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Ever since I discovered that my skin was dehydration-prone, I’ve made a special effort to use skincare containing humectant ingredients to help my skin hold onto more moisture. My skin’s particularly troublesome in winter and spring, where my colds and allergies cause the already troubled dehydrated skin to chafe. Qlabo Skincare has two products designed to solve this issue: Eauphoria Complete Moisture Treatment and Collagenerous Advanced Youth Regenerator.
Qlabo is a Singapore-based skincare brand with Swiss-developed products. They purposely cater to sensitive skin, with high performing, non-irritating products that don’t contain alcohol, parabens, phenoxyethanol, isothiazolinone, allergens or colorants. However, unlike a lot of “free from” brands, they don’t try to say that these ingredients are bad for everyone, just that they should be avoided if you’re sensitive to them. Massive props for the honesty!
Eauphoria Complete Moisture Treatment
(Note: eau = water in French – I can’t not love a punny name!)
Eauphoria is made to counteract the thirsty dull tone of dehydrated skin in a few ways. It’s a watery gel serum that’s incredibly light and fast-absorbing. It comes in a squeeze tube, with a handy dot on the back of the packaging that shows you how much you should apply (why don’t more companies do this? Especially sunscreen companies!). Eauphoria has a very mild rose scent that you’d have to look for to notice.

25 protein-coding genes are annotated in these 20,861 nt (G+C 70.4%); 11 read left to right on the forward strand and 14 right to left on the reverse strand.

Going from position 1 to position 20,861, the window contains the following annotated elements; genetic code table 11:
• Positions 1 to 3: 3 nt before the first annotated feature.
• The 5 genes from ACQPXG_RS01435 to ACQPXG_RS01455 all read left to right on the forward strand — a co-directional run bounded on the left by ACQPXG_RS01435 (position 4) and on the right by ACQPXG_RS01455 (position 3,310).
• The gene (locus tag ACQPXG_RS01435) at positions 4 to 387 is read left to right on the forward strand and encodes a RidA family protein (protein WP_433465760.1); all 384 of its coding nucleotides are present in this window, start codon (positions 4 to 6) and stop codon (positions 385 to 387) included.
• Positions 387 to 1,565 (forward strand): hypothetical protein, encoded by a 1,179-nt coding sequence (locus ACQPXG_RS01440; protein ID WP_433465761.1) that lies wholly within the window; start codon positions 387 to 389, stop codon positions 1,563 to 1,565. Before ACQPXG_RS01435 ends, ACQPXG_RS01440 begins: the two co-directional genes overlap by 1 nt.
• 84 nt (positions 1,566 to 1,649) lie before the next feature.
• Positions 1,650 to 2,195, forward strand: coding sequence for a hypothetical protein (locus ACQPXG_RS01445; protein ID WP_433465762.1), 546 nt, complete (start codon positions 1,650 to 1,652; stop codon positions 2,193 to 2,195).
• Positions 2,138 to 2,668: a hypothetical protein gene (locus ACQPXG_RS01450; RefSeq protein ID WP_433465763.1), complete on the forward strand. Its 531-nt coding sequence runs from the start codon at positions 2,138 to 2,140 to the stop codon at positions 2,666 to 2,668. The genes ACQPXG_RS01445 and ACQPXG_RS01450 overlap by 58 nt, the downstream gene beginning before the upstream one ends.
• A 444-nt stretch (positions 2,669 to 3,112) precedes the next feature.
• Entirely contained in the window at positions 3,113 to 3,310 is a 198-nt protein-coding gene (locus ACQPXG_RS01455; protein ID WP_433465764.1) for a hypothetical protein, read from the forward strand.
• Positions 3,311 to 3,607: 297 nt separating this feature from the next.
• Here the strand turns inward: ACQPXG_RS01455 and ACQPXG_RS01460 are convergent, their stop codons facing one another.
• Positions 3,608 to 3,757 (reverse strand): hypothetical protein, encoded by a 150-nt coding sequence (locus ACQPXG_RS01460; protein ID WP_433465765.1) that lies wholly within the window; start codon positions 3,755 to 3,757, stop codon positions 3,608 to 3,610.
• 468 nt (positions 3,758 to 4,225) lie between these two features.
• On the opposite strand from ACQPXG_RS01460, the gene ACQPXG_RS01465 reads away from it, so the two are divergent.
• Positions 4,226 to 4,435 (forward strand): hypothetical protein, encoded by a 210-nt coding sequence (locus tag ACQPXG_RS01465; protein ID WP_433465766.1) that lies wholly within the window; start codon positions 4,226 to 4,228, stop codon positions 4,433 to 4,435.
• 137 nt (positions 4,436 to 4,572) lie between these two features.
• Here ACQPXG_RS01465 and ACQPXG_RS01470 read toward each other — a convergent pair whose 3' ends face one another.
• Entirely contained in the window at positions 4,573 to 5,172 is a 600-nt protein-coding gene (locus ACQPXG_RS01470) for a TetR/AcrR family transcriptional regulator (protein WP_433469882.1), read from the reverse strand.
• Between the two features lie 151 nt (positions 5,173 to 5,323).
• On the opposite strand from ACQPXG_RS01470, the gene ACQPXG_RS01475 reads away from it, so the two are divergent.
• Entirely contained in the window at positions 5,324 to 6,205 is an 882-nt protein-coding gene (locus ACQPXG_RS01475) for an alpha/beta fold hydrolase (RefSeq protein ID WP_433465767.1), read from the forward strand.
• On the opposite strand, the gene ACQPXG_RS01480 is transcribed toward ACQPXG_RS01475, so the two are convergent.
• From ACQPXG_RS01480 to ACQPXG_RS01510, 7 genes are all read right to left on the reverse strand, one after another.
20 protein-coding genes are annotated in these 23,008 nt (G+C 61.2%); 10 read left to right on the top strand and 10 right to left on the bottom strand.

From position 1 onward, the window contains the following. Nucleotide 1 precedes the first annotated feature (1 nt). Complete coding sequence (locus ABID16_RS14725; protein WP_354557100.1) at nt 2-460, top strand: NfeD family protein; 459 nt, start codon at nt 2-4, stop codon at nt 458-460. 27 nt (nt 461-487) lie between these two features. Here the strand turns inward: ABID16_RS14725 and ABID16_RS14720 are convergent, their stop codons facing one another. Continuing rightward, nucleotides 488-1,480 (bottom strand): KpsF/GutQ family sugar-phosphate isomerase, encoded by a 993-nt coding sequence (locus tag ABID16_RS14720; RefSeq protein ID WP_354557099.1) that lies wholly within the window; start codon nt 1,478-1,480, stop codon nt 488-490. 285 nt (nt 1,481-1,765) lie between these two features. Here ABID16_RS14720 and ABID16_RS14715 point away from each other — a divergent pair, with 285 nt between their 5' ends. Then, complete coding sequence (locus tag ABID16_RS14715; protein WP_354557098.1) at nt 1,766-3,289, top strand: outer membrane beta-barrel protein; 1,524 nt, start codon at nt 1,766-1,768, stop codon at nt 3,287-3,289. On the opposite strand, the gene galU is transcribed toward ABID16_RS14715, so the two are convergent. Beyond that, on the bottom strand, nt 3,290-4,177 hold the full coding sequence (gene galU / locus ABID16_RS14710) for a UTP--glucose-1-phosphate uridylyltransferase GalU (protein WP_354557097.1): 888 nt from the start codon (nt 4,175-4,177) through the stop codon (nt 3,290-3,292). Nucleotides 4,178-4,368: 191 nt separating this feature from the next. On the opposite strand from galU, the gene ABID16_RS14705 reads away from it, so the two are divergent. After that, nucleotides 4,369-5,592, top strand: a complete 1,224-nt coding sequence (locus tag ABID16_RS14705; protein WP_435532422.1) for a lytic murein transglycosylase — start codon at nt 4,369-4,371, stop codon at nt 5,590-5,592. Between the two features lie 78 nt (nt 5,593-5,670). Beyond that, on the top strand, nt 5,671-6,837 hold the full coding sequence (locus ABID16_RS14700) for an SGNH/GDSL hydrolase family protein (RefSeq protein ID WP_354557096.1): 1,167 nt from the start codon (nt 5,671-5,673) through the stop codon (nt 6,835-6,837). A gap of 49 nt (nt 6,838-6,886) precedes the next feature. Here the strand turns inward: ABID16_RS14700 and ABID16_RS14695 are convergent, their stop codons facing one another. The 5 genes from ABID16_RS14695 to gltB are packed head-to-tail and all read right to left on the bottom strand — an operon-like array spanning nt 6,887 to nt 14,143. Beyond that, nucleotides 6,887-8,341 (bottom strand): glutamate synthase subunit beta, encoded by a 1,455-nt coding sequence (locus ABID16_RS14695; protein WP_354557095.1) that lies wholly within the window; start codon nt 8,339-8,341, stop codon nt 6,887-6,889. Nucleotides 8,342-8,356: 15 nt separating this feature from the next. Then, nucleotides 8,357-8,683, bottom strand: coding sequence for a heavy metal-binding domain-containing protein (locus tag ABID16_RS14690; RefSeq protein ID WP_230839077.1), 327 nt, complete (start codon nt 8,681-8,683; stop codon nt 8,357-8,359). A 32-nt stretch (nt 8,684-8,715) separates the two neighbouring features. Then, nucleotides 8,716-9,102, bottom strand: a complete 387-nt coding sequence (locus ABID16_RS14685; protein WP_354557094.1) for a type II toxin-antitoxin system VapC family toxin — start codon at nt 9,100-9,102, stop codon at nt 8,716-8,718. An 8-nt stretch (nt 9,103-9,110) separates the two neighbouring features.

Here’s the ingredients list:
Aqua (Water), Rosa Damascena Flower Water, Propanediol, Niacinamide, Glycerin, Methyl Gluceth-20, Polysorbate 20, Hydrolyzed Vegetable Protein, Carbomer, Ethylhexylglycerin, Chlorphenesin, Trehalose, Disodium EDTA, Sodium Hyaluronate, Sodium Hydroxide, Sodium Benzoate.
Firstly, it contains a whole ton of humectant moisturising ingredients, which are my favourite moisturisers right now. Humectants hold onto water and prevent it evaporating. This makes them perfect for hydrating parched skin. Eauphoria’s humectants are:
- Hyaluronic acid – There’s both high and low molecular weight versions in this. High molecular weight hyaluronic acid acts as a highly powerful humectant, capable of binding over 1000 times its own weight in water and holding it at the top of your skin where water is needed. Low molecular weight hyaluronic acid is small enough to penetrate through skin to hold onto water deeper down, giving deeper hydration that could decrease wrinkle depth.
- Hydrolysed vegetable protein – This is a mixture of amino acids and short chain peptides much like those found in the skin’s natural moisturising factor (NMF), found naturally in the skin. The NMF is water soluble so it gets depleted with washing, so products containing hydrolysed proteins can help replenish it.
- Trehalose – Trehalose is very similar to regular table sugar (sucrose), and has a high affinity for water.
- Glycerin – Glycerin isn’t a particularly glamorous humectant and turns up a lot in budget products, but… it works. Really well. As well as binding water to skin, it improves the function of water channels in the skin called aquaporins.
As well as humectants, it contains 4% niacinamide for barrier protection. Niacinamide improves your skin’s barrier function by stimulating the production of ceramides and free fatty acids, important oily components in skin. This helps your skin protect itself from irritants and damage. It also has a ton of other benefits including acting as an antioxidant to protect your skin from free radicals, decreasing redness and fine lines, and reducing hyperpigmentation and acne.
Despite all these benefits, Eauphoria’s ingredients list is a lot shorter than similar products, which goes with Qlabo’s ethos of being suitable for sensitive skin – the less things in a product, the lower your chance of a reaction, and if a reaction happens it’ll be easier to trace. It does contain rose water as its second ingredient though, so if you’re allergic to rose it’s best to stay away.